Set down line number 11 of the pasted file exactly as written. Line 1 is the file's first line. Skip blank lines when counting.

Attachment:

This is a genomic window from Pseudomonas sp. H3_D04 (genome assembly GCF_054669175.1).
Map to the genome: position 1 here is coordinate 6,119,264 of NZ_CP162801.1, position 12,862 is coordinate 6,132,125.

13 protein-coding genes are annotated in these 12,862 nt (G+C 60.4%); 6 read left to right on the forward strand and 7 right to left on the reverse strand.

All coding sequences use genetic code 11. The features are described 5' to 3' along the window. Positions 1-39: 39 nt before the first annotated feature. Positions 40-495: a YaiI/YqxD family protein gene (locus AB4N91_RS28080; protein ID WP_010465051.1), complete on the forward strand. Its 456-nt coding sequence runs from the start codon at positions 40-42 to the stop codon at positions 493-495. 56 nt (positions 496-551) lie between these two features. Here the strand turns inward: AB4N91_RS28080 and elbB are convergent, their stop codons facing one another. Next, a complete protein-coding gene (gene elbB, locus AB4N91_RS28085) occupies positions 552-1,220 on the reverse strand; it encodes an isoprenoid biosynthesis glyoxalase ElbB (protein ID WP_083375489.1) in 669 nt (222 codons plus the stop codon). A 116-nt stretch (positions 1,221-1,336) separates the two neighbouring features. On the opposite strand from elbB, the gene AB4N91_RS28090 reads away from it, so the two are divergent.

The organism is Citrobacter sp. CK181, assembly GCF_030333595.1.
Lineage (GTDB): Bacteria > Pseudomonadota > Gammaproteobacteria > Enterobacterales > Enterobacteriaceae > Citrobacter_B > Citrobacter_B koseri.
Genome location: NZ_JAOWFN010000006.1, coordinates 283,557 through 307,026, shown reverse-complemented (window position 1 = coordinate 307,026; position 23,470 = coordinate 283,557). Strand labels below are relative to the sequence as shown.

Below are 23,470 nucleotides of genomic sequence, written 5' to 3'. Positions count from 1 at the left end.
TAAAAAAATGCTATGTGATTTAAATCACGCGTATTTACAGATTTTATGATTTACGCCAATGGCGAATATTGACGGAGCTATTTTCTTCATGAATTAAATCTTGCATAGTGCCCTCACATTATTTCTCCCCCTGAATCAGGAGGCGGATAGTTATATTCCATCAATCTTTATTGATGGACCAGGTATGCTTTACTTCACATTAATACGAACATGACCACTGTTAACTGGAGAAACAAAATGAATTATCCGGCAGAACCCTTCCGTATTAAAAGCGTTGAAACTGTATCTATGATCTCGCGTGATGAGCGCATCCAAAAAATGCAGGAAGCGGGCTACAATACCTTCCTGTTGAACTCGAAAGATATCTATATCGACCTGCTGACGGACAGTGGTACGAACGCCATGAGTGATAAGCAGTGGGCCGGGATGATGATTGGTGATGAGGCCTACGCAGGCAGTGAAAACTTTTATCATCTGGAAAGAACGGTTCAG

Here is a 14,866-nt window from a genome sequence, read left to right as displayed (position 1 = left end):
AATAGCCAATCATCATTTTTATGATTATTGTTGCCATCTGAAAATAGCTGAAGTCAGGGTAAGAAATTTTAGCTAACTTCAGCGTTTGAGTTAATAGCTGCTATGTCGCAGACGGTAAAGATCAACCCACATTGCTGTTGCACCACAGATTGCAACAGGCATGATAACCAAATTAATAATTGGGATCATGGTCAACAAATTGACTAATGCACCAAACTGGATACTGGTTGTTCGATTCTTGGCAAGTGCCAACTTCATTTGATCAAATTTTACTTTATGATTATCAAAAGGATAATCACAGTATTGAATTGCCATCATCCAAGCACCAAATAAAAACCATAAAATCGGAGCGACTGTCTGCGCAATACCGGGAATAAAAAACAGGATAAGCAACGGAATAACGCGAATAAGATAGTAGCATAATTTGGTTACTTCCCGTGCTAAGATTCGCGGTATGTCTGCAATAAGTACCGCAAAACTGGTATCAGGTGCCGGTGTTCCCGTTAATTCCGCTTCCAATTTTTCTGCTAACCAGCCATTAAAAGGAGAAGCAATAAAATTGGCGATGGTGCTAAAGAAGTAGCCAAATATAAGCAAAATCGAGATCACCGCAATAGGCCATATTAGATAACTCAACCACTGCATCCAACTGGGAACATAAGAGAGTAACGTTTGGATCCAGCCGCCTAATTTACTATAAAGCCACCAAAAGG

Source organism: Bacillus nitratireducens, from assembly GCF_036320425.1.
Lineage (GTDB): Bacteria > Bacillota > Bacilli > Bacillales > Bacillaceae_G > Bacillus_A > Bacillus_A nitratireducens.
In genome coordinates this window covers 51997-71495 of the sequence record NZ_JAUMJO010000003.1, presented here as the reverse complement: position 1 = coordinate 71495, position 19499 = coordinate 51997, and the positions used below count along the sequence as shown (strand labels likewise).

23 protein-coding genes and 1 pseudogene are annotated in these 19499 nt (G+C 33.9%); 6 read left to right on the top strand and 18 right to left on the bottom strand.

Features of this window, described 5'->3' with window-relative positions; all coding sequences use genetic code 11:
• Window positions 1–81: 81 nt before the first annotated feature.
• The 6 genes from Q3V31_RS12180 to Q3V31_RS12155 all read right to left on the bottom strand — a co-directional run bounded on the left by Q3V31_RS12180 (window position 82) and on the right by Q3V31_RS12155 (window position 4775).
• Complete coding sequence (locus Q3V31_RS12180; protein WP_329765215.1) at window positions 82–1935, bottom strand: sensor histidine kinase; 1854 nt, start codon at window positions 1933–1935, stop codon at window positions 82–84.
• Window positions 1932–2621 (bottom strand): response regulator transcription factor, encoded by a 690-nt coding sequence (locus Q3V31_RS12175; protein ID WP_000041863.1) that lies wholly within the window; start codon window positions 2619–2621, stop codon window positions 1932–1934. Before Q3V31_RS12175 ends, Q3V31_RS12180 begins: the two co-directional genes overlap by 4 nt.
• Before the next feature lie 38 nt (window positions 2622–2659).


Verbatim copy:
AATAGCCAATCATCATTTTTATGATTATTGTTGCCATCTGAAAATAGCTGAAGTCAGGGTAAGAAATTTTAGCTAACTTCAGCGTTTGAGTTAATAGCTGCTATGTCGCAGACGGTAAAGATCAACCCACATTGCTGTTGCACCACAGATTGCAACAGGCATGATAACCAAATTAATAATTGGGATCATGGTCAACAAATTGACTAATGCACCAAACTGGATACTGGTTGTTCGATTCTTGGCAAGTGCCAACTTCATTTGATCAAATTTTACTTTATGATTATCAAAAGGATAATCACAGTATTGAATTGCCATCATCCAAGCACCAAATAAAAACCATAAAATCGGAGCGACTGTCTGCGCAATACCGGGAATAAAAAACAGGATAAGCAACGGAATAACGCGAATAAGATAGTAGCATAATTTGGTTACTTCCCGTGCTAAGATTCGCGGTATGTCTGCAATAAGTACCGCAAAACTGGTATCAGGTGCCGGTGTTCCCGTTAATTCCGCTTCCAATTTTTCTGCTAACCAGCCATTAAAAGGAGAAGCAATAAAATTGGCGATGGTGCTAAAGAAGTAGCCAAATATAAGCAAAATCGAGATCACCGCAATAGGCCATATTAGATAACTCAACCACTGCATCCAACTGGGAACATAAGAGAGTAACGTTTGGATCCAGCCGCCTAATTTACTATAAAGCCACCAAAAGG